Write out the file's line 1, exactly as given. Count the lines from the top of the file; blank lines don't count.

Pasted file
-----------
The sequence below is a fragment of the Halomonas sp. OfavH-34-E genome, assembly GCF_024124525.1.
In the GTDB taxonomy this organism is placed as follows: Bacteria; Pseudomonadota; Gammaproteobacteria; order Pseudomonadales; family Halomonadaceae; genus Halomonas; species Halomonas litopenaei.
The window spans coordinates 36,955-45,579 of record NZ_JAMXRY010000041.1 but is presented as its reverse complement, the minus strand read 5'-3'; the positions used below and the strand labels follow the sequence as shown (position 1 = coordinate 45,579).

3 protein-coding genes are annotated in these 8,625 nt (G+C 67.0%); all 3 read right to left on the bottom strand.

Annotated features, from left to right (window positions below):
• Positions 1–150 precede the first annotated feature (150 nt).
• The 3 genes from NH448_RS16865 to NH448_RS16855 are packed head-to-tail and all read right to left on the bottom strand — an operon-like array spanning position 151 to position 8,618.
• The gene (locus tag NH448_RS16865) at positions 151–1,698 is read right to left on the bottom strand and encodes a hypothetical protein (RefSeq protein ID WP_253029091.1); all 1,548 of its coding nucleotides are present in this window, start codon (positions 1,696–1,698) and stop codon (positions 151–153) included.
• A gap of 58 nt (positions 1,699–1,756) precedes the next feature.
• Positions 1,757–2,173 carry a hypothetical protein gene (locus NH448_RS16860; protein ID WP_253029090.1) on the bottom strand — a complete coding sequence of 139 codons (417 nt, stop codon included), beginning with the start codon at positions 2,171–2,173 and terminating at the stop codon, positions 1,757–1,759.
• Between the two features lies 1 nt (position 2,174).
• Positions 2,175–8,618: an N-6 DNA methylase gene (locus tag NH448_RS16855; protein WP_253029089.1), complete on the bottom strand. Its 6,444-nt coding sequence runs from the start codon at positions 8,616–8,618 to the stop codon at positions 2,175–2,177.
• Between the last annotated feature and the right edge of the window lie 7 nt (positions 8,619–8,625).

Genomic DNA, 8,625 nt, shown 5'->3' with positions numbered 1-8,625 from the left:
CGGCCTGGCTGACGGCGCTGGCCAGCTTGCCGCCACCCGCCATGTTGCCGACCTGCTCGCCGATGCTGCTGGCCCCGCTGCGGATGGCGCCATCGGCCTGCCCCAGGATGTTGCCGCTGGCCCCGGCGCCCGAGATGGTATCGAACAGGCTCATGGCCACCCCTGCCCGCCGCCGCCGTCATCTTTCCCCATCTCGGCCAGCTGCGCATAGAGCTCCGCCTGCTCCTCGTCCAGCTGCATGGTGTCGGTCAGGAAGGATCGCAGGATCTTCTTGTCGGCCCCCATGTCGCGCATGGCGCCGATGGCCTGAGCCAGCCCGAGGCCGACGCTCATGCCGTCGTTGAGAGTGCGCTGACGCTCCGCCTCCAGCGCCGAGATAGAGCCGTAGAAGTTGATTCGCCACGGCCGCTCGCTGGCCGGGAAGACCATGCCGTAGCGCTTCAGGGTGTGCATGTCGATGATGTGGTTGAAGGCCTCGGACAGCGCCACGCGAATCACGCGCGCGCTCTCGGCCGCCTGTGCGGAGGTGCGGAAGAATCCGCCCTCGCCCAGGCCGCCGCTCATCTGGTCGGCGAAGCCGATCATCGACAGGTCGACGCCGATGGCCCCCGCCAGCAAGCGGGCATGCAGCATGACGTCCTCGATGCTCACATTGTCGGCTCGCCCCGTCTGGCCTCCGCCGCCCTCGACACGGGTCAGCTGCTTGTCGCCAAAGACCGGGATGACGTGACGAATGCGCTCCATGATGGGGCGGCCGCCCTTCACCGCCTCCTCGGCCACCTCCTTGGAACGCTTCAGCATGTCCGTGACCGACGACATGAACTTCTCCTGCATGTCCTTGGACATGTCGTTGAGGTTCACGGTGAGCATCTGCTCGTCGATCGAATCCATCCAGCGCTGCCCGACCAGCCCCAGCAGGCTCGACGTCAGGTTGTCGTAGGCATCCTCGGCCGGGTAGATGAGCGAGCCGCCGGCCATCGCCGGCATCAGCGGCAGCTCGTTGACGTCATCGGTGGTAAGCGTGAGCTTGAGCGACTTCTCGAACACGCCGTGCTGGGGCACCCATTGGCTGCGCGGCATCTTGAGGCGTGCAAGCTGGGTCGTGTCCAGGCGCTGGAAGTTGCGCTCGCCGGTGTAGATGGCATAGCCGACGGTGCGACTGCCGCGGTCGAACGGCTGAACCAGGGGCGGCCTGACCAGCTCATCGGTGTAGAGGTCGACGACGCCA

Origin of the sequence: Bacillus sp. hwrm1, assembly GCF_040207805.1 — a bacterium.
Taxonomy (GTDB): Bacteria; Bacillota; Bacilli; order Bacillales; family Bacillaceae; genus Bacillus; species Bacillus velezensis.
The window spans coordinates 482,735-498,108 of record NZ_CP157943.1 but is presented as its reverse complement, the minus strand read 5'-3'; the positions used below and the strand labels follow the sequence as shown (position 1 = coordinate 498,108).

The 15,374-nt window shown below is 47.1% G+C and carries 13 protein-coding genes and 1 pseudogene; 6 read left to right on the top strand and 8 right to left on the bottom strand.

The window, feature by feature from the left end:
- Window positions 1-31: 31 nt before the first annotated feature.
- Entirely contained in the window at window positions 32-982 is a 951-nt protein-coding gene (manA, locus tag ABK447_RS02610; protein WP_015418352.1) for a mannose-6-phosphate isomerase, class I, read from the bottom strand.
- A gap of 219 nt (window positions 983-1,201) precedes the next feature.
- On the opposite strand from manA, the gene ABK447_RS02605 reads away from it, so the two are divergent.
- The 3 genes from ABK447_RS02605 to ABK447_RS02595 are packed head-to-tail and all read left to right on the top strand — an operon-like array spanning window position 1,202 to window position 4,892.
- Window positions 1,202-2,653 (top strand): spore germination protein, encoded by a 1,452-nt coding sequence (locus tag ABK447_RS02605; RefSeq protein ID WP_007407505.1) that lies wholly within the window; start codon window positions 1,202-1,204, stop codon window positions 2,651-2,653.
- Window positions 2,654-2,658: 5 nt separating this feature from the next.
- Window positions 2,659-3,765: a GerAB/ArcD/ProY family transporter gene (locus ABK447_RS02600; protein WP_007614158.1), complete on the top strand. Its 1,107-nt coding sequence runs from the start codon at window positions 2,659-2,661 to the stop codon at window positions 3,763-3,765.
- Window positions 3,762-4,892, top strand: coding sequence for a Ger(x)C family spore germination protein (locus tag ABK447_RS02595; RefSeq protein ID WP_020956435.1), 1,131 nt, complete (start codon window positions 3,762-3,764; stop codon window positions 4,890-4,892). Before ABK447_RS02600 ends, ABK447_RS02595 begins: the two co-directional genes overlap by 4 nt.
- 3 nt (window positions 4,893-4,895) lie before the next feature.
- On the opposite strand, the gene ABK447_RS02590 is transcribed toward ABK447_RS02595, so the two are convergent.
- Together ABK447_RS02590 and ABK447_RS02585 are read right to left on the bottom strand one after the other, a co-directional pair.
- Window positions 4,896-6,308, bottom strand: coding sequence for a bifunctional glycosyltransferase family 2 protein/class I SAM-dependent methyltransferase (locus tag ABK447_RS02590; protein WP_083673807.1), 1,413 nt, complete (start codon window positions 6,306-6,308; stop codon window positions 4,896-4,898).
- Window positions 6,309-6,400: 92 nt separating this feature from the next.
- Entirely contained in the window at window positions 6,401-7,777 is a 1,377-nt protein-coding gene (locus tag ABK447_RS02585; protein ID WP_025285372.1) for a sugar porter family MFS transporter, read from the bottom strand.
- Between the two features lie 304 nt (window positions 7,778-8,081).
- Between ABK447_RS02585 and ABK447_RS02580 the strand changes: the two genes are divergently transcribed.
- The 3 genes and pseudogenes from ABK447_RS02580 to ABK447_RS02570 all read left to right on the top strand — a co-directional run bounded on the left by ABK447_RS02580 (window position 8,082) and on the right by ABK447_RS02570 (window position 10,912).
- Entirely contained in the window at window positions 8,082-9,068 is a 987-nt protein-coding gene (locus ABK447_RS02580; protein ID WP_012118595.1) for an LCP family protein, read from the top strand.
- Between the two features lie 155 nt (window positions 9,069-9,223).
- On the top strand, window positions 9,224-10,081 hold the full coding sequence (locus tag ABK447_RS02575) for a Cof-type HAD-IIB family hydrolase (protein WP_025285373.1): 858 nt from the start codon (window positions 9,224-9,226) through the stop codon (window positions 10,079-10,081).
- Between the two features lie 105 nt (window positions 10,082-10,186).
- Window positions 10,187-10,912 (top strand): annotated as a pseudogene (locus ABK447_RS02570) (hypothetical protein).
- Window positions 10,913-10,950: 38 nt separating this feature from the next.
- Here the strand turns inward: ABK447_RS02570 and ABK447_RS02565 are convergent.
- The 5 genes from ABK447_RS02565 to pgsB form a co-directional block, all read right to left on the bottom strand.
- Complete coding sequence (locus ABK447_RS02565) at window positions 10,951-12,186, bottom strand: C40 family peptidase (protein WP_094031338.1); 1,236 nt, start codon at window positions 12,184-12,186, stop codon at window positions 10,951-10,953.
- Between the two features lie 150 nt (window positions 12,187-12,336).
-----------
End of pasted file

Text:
The sequence below is a fragment of the Halomonas sp. OfavH-34-E genome, assembly GCF_024124525.1.